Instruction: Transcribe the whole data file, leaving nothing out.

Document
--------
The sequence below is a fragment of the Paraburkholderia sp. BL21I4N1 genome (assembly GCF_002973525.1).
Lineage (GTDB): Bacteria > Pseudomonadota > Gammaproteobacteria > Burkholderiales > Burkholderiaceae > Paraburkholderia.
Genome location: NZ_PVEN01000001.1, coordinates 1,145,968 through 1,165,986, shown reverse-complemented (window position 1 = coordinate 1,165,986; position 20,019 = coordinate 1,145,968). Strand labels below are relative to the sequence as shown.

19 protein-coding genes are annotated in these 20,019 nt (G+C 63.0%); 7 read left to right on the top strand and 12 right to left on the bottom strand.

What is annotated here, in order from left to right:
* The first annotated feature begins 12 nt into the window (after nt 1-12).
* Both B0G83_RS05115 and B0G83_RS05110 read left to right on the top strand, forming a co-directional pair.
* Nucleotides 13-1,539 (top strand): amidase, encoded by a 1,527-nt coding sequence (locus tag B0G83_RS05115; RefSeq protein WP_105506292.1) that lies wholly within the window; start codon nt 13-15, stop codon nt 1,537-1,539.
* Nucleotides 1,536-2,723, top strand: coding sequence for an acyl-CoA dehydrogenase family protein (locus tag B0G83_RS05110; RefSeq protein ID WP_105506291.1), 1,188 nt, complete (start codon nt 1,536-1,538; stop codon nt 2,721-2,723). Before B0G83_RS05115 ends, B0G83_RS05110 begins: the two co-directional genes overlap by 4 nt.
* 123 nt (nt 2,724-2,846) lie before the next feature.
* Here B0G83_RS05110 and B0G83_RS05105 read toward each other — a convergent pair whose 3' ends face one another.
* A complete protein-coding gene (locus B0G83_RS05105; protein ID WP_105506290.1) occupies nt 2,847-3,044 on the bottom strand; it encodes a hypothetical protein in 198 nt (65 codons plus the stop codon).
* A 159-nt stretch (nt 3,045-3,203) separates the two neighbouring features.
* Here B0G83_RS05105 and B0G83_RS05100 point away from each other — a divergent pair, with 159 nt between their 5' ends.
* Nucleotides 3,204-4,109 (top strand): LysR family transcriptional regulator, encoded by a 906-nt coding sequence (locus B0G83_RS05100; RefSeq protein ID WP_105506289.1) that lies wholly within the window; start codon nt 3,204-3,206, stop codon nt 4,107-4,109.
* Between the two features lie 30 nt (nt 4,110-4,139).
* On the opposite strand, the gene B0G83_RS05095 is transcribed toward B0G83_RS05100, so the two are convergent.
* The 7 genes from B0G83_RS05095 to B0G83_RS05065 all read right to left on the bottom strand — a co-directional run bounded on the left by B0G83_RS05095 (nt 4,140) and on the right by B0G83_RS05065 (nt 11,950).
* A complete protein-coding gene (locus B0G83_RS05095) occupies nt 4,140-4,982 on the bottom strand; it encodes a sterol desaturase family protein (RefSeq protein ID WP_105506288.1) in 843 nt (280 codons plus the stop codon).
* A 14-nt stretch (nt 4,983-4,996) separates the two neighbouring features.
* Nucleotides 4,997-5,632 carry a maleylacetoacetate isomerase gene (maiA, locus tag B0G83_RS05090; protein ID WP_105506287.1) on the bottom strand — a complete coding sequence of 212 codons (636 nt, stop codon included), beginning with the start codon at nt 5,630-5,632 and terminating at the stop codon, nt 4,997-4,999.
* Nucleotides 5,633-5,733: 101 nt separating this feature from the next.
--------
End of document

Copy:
The sequence below is a fragment of the Paraburkholderia sp. BL21I4N1 genome (assembly GCF_002973525.1).
Lineage (GTDB): Bacteria > Pseudomonadota > Gammaproteobacteria > Burkholderiales > Burkholderiaceae > Paraburkholderia.
Genome location: NZ_PVEN01000001.1, coordinates 1,145,968 through 1,165,986, shown reverse-complemented (window position 1 = coordinate 1,165,986; position 20,019 = coordinate 1,145,968). Strand labels below are relative to the sequence as shown.

19 protein-coding genes are annotated in these 20,019 nt (G+C 63.0%); 7 read left to right on the top strand and 12 right to left on the bottom strand.

What is annotated here, in order from left to right:
* The first annotated feature begins 12 nt into the window (after nt 1-12).
* Both B0G83_RS05115 and B0G83_RS05110 read left to right on the top strand, forming a co-directional pair.
* Nucleotides 13-1,539 (top strand): amidase, encoded by a 1,527-nt coding sequence (locus tag B0G83_RS05115; RefSeq protein WP_105506292.1) that lies wholly within the window; start codon nt 13-15, stop codon nt 1,537-1,539.
* Nucleotides 1,536-2,723, top strand: coding sequence for an acyl-CoA dehydrogenase family protein (locus tag B0G83_RS05110; RefSeq protein ID WP_105506291.1), 1,188 nt, complete (start codon nt 1,536-1,538; stop codon nt 2,721-2,723). Before B0G83_RS05115 ends, B0G83_RS05110 begins: the two co-directional genes overlap by 4 nt.
* 123 nt (nt 2,724-2,846) lie before the next feature.
* Here B0G83_RS05110 and B0G83_RS05105 read toward each other — a convergent pair whose 3' ends face one another.
* A complete protein-coding gene (locus B0G83_RS05105; protein ID WP_105506290.1) occupies nt 2,847-3,044 on the bottom strand; it encodes a hypothetical protein in 198 nt (65 codons plus the stop codon).
* A 159-nt stretch (nt 3,045-3,203) separates the two neighbouring features.
* Here B0G83_RS05105 and B0G83_RS05100 point away from each other — a divergent pair, with 159 nt between their 5' ends.
* Nucleotides 3,204-4,109 (top strand): LysR family transcriptional regulator, encoded by a 906-nt coding sequence (locus B0G83_RS05100; RefSeq protein ID WP_105506289.1) that lies wholly within the window; start codon nt 3,204-3,206, stop codon nt 4,107-4,109.
* Between the two features lie 30 nt (nt 4,110-4,139).
* On the opposite strand, the gene B0G83_RS05095 is transcribed toward B0G83_RS05100, so the two are convergent.
* The 7 genes from B0G83_RS05095 to B0G83_RS05065 all read right to left on the bottom strand — a co-directional run bounded on the left by B0G83_RS05095 (nt 4,140) and on the right by B0G83_RS05065 (nt 11,950).
* A complete protein-coding gene (locus B0G83_RS05095) occupies nt 4,140-4,982 on the bottom strand; it encodes a sterol desaturase family protein (RefSeq protein ID WP_105506288.1) in 843 nt (280 codons plus the stop codon).
* A 14-nt stretch (nt 4,983-4,996) separates the two neighbouring features.
* Nucleotides 4,997-5,632 carry a maleylacetoacetate isomerase gene (maiA, locus tag B0G83_RS05090; protein ID WP_105506287.1) on the bottom strand — a complete coding sequence of 212 codons (636 nt, stop codon included), beginning with the start codon at nt 5,630-5,632 and terminating at the stop codon, nt 4,997-4,999.
* Nucleotides 5,633-5,733: 101 nt separating this feature from the next.